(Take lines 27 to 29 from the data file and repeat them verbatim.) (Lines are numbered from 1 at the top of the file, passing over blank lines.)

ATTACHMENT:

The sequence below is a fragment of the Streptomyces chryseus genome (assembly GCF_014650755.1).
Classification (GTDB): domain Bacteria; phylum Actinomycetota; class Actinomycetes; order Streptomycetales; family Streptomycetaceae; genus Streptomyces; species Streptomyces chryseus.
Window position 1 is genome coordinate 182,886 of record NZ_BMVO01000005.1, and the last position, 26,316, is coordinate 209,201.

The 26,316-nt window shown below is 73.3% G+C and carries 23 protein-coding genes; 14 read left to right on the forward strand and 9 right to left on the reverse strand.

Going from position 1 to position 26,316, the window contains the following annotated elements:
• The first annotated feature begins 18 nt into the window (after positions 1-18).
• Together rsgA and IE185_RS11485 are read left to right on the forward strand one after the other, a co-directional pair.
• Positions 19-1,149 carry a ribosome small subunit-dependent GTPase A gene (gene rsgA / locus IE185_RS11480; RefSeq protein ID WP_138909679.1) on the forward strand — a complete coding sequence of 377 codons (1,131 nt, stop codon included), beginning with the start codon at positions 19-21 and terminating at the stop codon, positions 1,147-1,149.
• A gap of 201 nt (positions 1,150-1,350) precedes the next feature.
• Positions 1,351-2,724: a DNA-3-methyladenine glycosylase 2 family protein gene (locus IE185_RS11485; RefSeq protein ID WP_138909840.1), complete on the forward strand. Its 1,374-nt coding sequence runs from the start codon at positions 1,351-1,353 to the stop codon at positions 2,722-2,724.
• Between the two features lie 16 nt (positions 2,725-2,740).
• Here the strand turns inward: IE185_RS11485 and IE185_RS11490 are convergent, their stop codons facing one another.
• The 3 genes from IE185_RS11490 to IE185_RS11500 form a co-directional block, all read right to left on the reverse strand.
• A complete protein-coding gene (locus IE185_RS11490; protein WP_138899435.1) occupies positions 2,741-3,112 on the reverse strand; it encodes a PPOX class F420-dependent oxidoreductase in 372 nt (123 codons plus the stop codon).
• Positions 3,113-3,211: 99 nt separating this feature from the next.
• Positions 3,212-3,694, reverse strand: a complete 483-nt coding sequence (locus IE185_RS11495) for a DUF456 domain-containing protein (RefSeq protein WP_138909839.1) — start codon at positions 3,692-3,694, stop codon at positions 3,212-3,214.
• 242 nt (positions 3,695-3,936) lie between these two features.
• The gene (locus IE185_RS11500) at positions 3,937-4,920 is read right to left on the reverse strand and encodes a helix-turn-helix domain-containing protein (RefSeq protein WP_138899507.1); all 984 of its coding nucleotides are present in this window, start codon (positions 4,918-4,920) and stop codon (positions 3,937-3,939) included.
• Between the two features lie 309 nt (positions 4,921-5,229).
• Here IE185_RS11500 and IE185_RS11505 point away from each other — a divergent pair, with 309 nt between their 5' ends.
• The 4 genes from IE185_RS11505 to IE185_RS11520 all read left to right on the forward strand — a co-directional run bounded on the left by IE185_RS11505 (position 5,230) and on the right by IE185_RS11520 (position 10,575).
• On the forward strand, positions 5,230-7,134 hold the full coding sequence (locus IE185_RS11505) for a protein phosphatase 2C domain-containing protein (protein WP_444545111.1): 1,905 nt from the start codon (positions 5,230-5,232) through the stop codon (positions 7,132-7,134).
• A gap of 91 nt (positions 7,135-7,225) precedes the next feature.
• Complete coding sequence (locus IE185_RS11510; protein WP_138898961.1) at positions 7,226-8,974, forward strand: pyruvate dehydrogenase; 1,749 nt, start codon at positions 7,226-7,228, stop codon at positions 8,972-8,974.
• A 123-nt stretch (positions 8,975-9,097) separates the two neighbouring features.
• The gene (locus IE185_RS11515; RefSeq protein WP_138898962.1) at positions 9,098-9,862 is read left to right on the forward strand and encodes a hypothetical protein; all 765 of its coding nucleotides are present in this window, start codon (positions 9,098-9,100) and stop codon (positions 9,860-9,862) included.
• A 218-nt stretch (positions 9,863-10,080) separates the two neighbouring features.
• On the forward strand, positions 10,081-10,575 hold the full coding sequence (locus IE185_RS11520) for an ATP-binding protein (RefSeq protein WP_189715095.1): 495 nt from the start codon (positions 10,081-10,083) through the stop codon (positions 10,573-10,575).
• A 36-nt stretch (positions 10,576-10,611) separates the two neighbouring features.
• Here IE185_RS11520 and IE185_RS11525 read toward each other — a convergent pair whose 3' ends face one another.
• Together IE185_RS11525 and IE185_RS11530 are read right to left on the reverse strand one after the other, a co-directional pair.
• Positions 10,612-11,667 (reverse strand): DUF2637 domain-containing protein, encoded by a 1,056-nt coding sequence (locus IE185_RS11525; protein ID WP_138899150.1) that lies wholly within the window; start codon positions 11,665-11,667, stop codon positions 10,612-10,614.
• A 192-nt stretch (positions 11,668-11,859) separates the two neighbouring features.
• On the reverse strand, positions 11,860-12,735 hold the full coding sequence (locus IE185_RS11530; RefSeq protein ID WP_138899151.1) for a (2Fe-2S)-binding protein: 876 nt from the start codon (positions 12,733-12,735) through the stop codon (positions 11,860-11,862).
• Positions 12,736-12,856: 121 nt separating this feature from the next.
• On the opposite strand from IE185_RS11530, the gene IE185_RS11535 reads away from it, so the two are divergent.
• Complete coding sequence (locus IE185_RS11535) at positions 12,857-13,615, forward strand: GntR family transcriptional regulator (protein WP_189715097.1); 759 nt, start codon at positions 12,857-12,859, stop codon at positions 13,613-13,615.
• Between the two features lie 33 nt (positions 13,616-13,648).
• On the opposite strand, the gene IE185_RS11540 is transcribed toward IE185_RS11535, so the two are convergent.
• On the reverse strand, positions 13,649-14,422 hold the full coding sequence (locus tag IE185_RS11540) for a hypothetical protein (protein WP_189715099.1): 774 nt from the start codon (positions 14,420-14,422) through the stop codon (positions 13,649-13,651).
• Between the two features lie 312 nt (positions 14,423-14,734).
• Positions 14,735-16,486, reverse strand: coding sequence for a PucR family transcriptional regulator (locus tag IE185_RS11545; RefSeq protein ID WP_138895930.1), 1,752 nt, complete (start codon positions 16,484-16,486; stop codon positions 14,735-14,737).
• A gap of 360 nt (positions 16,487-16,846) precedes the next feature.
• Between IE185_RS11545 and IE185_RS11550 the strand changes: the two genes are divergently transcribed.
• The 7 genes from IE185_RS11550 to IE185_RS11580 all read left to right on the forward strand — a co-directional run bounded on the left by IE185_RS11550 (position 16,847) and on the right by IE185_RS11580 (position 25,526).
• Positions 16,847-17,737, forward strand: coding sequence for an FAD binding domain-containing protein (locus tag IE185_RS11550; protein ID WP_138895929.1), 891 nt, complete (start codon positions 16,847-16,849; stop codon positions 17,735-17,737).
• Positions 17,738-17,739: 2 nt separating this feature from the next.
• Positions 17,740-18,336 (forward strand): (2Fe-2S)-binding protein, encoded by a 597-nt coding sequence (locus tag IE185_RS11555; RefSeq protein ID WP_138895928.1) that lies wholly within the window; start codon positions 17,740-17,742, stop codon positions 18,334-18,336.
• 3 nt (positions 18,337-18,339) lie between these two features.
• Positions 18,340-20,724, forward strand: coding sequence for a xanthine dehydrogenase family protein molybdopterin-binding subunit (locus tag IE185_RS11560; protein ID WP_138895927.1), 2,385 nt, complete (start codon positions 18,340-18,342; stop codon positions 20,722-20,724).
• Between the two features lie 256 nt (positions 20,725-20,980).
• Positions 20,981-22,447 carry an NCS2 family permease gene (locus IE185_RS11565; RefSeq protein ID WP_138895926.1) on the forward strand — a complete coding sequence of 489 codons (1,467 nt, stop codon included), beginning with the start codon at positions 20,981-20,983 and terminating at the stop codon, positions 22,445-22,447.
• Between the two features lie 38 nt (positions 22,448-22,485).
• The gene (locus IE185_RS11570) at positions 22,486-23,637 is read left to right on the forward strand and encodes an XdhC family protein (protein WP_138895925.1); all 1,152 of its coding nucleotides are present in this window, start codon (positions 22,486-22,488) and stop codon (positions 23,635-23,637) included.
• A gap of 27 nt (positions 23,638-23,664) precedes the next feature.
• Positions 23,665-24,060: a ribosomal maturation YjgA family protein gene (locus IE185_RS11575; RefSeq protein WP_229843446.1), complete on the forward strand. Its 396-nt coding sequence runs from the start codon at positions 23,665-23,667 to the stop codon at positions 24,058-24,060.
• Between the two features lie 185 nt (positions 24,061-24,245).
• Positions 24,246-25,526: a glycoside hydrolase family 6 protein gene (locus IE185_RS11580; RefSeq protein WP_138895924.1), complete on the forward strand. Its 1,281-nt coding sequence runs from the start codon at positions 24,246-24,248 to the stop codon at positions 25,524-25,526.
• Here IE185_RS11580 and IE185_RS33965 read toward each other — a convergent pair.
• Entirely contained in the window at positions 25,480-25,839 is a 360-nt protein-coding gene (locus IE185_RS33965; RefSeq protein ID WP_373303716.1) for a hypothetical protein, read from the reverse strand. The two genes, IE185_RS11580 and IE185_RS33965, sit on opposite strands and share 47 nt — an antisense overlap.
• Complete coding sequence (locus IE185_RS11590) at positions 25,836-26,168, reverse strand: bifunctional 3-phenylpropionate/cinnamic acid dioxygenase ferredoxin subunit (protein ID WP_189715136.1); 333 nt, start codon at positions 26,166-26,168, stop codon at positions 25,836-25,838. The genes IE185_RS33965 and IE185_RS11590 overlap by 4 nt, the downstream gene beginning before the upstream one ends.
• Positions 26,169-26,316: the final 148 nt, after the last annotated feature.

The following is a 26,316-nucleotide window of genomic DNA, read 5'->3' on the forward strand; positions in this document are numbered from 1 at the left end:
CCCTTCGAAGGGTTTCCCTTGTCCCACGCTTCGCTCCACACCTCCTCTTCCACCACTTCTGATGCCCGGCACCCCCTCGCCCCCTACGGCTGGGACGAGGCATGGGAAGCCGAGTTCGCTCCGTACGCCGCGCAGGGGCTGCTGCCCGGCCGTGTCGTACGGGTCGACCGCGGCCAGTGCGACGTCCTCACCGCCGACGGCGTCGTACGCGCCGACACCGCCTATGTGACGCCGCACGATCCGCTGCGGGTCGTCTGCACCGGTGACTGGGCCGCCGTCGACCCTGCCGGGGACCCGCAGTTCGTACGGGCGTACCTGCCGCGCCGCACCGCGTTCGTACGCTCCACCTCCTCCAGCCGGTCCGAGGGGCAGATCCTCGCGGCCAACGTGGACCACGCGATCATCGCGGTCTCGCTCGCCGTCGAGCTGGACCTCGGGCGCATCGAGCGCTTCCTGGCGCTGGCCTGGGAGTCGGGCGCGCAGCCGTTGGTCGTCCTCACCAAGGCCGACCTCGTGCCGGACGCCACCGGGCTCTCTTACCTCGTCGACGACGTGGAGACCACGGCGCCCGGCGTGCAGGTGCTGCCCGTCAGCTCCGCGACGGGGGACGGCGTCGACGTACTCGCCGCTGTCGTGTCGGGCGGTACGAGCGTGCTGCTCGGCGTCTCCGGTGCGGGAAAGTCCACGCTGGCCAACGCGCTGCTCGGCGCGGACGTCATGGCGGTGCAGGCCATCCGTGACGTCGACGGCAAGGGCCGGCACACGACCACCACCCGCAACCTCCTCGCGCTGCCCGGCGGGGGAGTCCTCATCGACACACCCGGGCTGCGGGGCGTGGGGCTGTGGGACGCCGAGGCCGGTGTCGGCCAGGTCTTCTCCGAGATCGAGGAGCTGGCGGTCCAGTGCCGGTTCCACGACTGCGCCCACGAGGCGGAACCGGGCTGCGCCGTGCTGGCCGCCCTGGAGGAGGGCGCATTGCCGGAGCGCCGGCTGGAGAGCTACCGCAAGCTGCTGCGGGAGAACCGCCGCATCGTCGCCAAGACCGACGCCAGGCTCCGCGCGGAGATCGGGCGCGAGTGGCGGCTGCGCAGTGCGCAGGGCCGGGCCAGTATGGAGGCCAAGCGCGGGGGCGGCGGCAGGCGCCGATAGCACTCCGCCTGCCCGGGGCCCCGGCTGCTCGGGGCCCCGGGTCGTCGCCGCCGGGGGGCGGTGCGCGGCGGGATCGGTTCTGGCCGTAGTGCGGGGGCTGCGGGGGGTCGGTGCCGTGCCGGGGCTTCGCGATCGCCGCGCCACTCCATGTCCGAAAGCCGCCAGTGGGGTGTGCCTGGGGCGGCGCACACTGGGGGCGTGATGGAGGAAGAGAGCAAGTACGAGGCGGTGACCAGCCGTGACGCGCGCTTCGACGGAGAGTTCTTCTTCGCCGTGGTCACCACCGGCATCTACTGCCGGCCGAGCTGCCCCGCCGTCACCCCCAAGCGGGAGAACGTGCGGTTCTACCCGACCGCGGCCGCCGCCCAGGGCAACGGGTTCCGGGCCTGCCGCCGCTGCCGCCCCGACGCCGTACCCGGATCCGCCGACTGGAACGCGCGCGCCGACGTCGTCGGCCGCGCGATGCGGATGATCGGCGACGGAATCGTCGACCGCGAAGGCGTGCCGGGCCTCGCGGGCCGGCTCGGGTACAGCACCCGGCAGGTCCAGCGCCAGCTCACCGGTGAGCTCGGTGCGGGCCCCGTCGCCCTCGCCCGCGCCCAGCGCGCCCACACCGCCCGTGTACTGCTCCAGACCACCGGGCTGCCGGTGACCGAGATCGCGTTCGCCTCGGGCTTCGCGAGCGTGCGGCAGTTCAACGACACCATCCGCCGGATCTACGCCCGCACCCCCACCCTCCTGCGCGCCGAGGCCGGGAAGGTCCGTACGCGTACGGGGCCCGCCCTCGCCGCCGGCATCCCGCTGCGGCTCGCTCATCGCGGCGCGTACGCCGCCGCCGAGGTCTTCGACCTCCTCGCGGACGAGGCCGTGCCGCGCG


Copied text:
• A 218-nt stretch (positions 9,863-10,080) separates the two neighbouring features.
• On the forward strand, positions 10,081-10,575 hold the full coding sequence (locus IE185_RS11520) for an ATP-binding protein (RefSeq protein WP_189715095.1): 495 nt from the start codon (positions 10,081-10,083) through the stop codon (positions 10,573-10,575).
• A 36-nt stretch (positions 10,576-10,611) separates the two neighbouring features.